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America Is Stuck With the Death Penalty for (At Least) a Generation

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With Justice Anthony Kennedy's retirement, the national fight to abolish capital punishment will have to go local.
When the Supreme Court revived capital punishment in 1976, just four years after de facto abolishing it, the justices effectively took ownership of the American death penalty and all its outcomes. They have spent the decades since then setting its legal and constitutional parameters, supervising its general implementation, sanctioning its use in specific cases, and brushing aside concerns about its many flaws.
That unusual role in the American legal system is about to change. With Justice Anthony Kennedy’s retirement from the court this summer, the Supreme Court will lose a heterodox jurist whose willingness to cross ideological divides made him the deciding factor in many legal battles. In cases involving the Eighth Amendment’s prohibition against cruel and unusual punishment, his judgment often meant the difference between life and death for hundreds of death-row pr…

An Unseemly Spectacle: Alva Campbell is next in line to be executed by the State of Ohio

Alva Campbell
Alva Campbell is next in line to be executed by the State of Ohio.*

For the last month of his life, Campbell will have been intensely monitored: two corrections officers watch him round the clock to ensure there is no suicide. The state is determined to do the killing itself.

In Campbell’s case the monitoring creates a particularly gruesome display for those, like Jeffrey Wogenstahl, who share death row with him. Campbell is frail: he has had portions of his lung, thyroid, prostate, colon, and intestine removed and has a colostomy bag; he has problems related to his heart (and to cancer, pneumonia, sarcoidosis and MRSA); he is frequently short of breath; and he uses a walking frame. He moves slowly: if he leaves his cell, he and his two watchers form a slow, macabre procession.

One may guess that his poor health is linked to the horrendous abuse and systematic torture that he suffered throughout childhood. A sociologist with 30 years’ involvement in capital cases refers to Campbell’s childhood home as “a place of total chaos, turmoil, pain, and deprivation” and adds that he “never witnessed an upbringing as bad as Campbell’s.” A forensic psychologist explains:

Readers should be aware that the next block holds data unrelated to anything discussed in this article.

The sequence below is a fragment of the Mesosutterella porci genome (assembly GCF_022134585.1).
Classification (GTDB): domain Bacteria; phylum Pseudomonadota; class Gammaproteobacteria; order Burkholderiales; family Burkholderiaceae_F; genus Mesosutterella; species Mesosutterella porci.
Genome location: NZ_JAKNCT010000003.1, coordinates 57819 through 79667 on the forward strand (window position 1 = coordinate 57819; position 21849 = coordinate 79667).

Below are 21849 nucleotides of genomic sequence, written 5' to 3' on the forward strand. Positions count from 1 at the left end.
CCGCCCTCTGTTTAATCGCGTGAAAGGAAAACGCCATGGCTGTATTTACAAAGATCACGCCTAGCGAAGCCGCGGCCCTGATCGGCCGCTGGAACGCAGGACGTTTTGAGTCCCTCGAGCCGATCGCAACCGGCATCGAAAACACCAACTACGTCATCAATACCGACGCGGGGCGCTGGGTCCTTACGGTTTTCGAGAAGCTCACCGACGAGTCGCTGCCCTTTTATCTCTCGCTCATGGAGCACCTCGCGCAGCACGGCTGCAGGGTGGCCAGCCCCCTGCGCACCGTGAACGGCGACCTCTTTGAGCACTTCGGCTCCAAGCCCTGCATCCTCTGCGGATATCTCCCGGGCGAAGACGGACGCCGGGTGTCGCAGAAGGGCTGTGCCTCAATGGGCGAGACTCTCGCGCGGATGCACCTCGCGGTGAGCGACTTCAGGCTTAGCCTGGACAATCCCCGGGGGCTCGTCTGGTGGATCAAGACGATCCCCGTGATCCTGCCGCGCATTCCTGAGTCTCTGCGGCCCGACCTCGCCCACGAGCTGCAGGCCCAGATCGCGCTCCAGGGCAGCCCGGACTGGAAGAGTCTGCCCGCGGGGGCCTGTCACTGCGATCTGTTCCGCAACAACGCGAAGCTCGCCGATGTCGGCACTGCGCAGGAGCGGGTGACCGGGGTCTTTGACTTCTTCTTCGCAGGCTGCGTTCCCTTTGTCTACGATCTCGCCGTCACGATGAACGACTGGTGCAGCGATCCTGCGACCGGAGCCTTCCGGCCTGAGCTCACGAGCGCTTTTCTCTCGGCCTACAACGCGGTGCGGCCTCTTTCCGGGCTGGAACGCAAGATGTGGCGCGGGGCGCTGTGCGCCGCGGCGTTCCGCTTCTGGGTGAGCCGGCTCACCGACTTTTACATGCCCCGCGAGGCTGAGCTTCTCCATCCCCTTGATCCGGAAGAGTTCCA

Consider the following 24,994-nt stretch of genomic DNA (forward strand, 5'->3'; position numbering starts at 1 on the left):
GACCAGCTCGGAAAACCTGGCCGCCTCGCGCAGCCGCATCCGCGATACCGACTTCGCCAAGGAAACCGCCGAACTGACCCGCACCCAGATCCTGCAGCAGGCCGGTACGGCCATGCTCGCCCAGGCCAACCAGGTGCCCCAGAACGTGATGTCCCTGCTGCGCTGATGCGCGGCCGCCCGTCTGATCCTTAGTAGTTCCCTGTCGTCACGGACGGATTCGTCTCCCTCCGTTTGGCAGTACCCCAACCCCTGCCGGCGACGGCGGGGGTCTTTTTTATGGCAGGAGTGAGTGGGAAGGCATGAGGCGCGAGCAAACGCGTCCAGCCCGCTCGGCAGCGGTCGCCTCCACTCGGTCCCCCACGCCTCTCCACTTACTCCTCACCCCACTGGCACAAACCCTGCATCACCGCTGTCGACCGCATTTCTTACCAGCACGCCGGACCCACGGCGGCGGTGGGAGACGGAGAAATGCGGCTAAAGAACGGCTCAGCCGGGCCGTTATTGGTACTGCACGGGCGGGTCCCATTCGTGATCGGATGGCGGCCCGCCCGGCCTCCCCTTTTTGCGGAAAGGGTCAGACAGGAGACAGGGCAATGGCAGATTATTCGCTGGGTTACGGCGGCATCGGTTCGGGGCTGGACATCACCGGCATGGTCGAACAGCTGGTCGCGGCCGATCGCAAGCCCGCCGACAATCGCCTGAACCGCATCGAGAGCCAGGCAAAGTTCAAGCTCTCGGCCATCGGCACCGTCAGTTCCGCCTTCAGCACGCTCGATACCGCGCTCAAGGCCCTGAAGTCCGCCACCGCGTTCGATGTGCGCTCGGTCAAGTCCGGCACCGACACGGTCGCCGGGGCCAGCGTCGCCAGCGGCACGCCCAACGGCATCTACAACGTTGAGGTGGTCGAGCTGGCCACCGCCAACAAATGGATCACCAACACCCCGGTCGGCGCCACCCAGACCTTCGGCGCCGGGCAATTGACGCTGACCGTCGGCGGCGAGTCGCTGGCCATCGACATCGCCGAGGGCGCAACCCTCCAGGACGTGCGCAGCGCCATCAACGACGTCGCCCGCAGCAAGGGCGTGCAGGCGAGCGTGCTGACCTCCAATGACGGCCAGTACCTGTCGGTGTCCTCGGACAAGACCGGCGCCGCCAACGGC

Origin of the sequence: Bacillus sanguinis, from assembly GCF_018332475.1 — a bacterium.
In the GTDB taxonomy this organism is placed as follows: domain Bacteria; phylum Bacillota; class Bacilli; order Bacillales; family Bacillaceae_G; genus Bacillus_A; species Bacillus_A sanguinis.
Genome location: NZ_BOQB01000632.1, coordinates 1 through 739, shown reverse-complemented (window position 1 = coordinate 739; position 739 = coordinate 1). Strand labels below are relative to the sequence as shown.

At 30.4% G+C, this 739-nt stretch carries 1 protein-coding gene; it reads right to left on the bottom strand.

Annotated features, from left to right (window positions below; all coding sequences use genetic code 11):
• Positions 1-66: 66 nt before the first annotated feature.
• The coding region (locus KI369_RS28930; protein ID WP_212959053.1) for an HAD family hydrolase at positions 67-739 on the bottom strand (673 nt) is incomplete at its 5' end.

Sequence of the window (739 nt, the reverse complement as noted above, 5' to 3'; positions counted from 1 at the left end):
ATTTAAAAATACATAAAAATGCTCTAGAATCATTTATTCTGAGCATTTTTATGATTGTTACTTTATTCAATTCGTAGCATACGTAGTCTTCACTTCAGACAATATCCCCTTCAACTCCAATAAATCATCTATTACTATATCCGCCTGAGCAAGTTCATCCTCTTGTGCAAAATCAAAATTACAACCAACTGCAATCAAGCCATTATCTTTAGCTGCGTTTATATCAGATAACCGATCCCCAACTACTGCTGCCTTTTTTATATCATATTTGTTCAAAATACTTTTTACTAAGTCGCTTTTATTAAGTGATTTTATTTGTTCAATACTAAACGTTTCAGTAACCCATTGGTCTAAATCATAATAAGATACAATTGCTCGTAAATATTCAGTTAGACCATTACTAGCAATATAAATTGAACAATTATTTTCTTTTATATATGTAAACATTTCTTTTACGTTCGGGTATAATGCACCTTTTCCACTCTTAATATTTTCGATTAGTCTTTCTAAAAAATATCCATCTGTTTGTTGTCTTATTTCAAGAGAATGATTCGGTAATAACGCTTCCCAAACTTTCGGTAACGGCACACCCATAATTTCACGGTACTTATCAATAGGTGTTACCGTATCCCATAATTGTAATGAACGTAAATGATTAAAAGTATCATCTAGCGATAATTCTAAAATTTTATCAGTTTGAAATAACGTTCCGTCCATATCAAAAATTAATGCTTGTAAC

“The violence that Campbell has exhibited as an adult is… a barometer of the amount of trauma he experienced growing up.”

At his trial, however, Campbell’s lawyer neglected to make it plain that his client’s detrimental experiences continued after he left the family home at age 10; worse still, the prosecution claimed falsely that Campbell was eventually given the support needed to turn his life round. 

Campbell was failed at trial, just as he was failed during the critical years of his childhood.

Campbell’s current lawyer believes that executing this terminally ill man when he is unable to walk or breathe without assistance would result in an “unseemly spectacle.”

Governor Kasich has yet to announce whether he will grant clemency and stay Campbell’s imminent execution. But for the inmates on death row, the unseemly spectacle of his grotesque death watch has already begun.

➤ To ask Ohio Governor, John Kasich, not to execute Alva Campbell, please visit Ohioans to Stop Executions.

*Alva Campbell is scheduled to be executed on November 15, 2017.

Information for this post is taken from the minutes of the Parole Board meeting, Re Alva Campbell Jr., CCI #A354-963, on October 12, 2017, and from US News (AP), October 20, 2017: Condemned Killer’s Attorney Disappointed in Denial of Mercy.

Source: Justice for Jeffrey Wogenstahl, October 28, 2017


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"One is absolutely sickened, not by the crimes that the wicked have committed,
but by the punishments that the good have inflicted." -- Oscar Wilde

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